Alcohol Abuse and Alcoholism: What Are the Differences?

Alcoholism and alcohol abuse both refer to problems with alcohol consumption, but they’re not the same. What is the difference between these, and how do you know which one you’re dealing with? Find out more about these different types of drinking problems. 

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Alcoholism refers to a chronic condition involving dependence on alcohol. People who have this condition are both psychologically and physically dependent on alcohol. In fact, they often are unable to handle day-to-day tasks and activities unless they drink alcohol. Certain signs can indicate alcoholism, such as tolerance, withdrawal and compulsion. Tolerance means people need to drink more and more alcohol to have the same effects. Withdrawal occurs when people have physical and psychological symptoms, such as tremors and nausea, after going without alcohol. Compulsion refers to strong cravings for alcohol and an inability to stop drinking. Keep in mind that alcoholism can lead to higher risks of potentially fatal conditions, such as cirrhosis.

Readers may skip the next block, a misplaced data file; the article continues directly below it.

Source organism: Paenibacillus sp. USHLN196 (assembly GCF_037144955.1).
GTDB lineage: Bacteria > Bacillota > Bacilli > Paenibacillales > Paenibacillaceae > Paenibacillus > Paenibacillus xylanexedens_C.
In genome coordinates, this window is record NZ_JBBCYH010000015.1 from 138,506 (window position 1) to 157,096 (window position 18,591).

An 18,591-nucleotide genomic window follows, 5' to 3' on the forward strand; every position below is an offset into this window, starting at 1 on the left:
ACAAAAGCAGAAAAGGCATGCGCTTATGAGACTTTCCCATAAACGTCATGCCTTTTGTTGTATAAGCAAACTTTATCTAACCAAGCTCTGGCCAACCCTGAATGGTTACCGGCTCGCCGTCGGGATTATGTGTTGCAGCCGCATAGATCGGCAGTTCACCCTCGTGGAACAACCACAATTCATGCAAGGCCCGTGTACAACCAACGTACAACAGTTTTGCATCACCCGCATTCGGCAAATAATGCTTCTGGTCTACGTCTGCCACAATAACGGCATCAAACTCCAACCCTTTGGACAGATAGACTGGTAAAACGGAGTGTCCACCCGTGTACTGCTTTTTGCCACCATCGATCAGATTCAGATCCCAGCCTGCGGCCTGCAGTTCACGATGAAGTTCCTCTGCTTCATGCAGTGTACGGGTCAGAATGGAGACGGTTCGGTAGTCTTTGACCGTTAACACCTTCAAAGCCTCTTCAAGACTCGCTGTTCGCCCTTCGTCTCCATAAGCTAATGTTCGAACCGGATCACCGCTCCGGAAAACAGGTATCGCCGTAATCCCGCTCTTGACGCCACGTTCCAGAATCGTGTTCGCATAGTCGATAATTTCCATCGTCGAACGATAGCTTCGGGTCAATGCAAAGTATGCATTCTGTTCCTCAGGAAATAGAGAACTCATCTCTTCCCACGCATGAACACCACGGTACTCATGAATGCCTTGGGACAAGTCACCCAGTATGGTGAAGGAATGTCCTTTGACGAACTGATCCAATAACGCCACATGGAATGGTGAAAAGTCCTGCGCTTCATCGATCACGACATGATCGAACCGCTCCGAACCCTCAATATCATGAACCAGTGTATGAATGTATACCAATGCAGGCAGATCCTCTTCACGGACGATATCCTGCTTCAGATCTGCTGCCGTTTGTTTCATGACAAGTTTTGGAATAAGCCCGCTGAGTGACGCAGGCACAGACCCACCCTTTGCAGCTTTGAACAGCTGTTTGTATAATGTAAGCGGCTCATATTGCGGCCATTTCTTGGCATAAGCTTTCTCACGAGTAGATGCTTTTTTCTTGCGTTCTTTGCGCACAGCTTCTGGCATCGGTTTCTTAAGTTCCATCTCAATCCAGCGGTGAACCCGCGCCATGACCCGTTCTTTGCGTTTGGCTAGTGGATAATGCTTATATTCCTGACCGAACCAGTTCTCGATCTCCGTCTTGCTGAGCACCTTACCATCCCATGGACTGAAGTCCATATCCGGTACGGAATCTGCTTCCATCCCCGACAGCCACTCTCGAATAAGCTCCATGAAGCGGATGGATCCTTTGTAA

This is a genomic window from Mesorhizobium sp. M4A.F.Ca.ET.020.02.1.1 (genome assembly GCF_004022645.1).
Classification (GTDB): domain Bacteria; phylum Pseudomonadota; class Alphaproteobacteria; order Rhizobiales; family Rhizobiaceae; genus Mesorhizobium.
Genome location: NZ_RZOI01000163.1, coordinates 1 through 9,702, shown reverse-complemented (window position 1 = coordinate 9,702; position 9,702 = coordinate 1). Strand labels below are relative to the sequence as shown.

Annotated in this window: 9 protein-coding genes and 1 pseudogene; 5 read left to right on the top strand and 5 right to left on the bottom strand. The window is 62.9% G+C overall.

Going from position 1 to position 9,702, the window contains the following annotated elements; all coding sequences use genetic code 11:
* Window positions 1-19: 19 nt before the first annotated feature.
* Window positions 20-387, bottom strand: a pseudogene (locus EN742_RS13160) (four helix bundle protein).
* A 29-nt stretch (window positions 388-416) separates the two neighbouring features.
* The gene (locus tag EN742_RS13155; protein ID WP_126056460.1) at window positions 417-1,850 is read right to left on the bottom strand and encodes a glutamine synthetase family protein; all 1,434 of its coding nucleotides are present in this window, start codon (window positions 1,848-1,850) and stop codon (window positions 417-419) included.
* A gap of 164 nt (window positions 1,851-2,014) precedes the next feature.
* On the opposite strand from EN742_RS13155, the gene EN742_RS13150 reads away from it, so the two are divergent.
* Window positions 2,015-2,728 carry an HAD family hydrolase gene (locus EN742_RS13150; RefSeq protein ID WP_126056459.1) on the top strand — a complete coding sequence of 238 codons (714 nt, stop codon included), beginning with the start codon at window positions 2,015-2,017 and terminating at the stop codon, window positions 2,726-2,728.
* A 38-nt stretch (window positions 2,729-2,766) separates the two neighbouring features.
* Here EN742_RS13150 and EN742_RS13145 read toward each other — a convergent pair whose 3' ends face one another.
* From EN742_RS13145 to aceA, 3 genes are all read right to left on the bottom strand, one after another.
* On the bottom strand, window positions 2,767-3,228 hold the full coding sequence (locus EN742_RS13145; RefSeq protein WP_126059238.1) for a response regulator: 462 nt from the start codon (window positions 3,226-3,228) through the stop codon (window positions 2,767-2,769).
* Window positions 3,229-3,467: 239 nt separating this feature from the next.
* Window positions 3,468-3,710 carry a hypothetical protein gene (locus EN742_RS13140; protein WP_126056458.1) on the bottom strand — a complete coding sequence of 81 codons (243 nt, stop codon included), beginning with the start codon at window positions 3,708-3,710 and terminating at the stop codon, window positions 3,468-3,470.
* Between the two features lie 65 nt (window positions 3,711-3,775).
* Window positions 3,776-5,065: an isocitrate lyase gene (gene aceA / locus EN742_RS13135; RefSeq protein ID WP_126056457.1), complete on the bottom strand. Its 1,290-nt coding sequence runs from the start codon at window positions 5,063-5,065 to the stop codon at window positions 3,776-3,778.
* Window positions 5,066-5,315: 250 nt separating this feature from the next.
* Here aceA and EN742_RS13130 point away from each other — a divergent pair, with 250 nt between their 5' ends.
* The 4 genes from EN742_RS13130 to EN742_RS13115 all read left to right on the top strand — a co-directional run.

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Alcohol Abuse

Alcohol abuse refers to drinking too much alcohol at one time, such as binge drinking, or having too much alcohol on a regular or more frequent basis. People who struggle with this continue abusing alcohol even when it has a negative impact on their life, such as harming interpersonal relationships or causing problems at their job. Alcohol abuse generally includes having 15 drinks or more for men or eight drinks or more for women. Binge drinking refers to having five drinks or more in 2 hours or less for men and having four drinks or more in 2 hours or less for women.

Those who have alcohol abuse don’t necessarily have alcoholism. However, abusing alcohol on a long-term basis can lead to a higher risk of having alcoholism at some point. If this happens, the risk of ending up with serious health problems, such as heart disease or liver disease, increases. People who have either condition require treatment in order to enjoy a full recovery, reduce the risk of severe health problems and adopt a sober lifestyle.

Intimacy in Alcoholic Relationships

Members share their challenges with all aspects of intimacy–physical, emotional and spiritual–in all relationships affected by the family illness of alcoholism.

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